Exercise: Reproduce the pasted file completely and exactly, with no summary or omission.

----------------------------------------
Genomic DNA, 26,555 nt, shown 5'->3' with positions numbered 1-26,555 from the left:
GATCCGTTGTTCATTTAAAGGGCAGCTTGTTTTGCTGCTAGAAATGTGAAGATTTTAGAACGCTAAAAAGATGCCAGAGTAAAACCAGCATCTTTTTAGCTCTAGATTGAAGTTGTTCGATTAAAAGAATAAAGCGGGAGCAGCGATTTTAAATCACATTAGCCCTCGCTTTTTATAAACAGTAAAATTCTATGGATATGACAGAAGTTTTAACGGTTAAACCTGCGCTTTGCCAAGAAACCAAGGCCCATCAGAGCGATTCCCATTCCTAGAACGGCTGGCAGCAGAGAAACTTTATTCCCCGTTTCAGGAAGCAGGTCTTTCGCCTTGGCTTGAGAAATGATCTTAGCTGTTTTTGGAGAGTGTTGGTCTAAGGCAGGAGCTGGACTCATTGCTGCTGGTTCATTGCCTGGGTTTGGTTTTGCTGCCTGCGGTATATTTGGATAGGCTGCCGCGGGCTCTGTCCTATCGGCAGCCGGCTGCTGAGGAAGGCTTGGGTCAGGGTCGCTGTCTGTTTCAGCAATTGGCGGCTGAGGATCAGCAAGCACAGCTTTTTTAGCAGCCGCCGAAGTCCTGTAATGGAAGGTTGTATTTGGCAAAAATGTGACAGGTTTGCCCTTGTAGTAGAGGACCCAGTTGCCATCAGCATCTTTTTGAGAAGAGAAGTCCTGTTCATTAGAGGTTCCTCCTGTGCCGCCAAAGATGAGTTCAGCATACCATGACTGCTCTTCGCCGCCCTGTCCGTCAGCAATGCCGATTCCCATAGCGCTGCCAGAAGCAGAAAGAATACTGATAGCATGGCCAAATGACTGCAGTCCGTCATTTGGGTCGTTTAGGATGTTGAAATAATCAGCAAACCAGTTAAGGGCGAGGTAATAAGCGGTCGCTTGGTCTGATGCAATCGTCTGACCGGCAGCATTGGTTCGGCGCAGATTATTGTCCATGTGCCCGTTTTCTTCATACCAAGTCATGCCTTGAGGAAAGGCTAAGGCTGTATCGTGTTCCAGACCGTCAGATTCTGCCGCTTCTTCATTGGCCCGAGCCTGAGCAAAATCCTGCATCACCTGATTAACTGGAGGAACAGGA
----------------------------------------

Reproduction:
Genomic DNA, 26,555 nt, shown 5'->3' with positions numbered 1-26,555 from the left:
GATCCGTTGTTCATTTAAAGGGCAGCTTGTTTTGCTGCTAGAAATGTGAAGATTTTAGAACGCTAAAAAGATGCCAGAGTAAAACCAGCATCTTTTTAGCTCTAGATTGAAGTTGTTCGATTAAAAGAATAAAGCGGGAGCAGCGATTTTAAATCACATTAGCCCTCGCTTTTTATAAACAGTAAAATTCTATGGATATGACAGAAGTTTTAACGGTTAAACCTGCGCTTTGCCAAGAAACCAAGGCCCATCAGAGCGATTCCCATTCCTAGAACGGCTGGCAGCAGAGAAACTTTATTCCCCGTTTCAGGAAGCAGGTCTTTCGCCTTGGCTTGAGAAATGATCTTAGCTGTTTTTGGAGAGTGTTGGTCTAAGGCAGGAGCTGGACTCATTGCTGCTGGTTCATTGCCTGGGTTTGGTTTTGCTGCCTGCGGTATATTTGGATAGGCTGCCGCGGGCTCTGTCCTATCGGCAGCCGGCTGCTGAGGAAGGCTTGGGTCAGGGTCGCTGTCTGTTTCAGCAATTGGCGGCTGAGGATCAGCAAGCACAGCTTTTTTAGCAGCCGCCGAAGTCCTGTAATGGAAGGTTGTATTTGGCAAAAATGTGACAGGTTTGCCCTTGTAGTAGAGGACCCAGTTGCCATCAGCATCTTTTTGAGAAGAGAAGTCCTGTTCATTAGAGGTTCCTCCTGTGCCGCCAAAGATGAGTTCAGCATACCATGACTGCTCTTCGCCGCCCTGTCCGTCAGCAATGCCGATTCCCATAGCGCTGCCAGAAGCAGAAAGAATACTGATAGCATGGCCAAATGACTGCAGTCCGTCATTTGGGTCGTTTAGGATGTTGAAATAATCAGCAAACCAGTTAAGGGCGAGGTAATAAGCGGTCGCTTGGTCTGATGCAATCGTCTGACCGGCAGCATTGGTTCGGCGCAGATTATTGTCCATGTGCCCGTTTTCTTCATACCAAGTCATGCCTTGAGGAAAGGCTAAGGCTGTATCGTGTTCCAGACCGTCAGATTCTGCCGCTTCTTCATTGGCCCGAGCCTGAGCAAAATCCTGCATCACCTGATTAACTGGAGGAACAGGA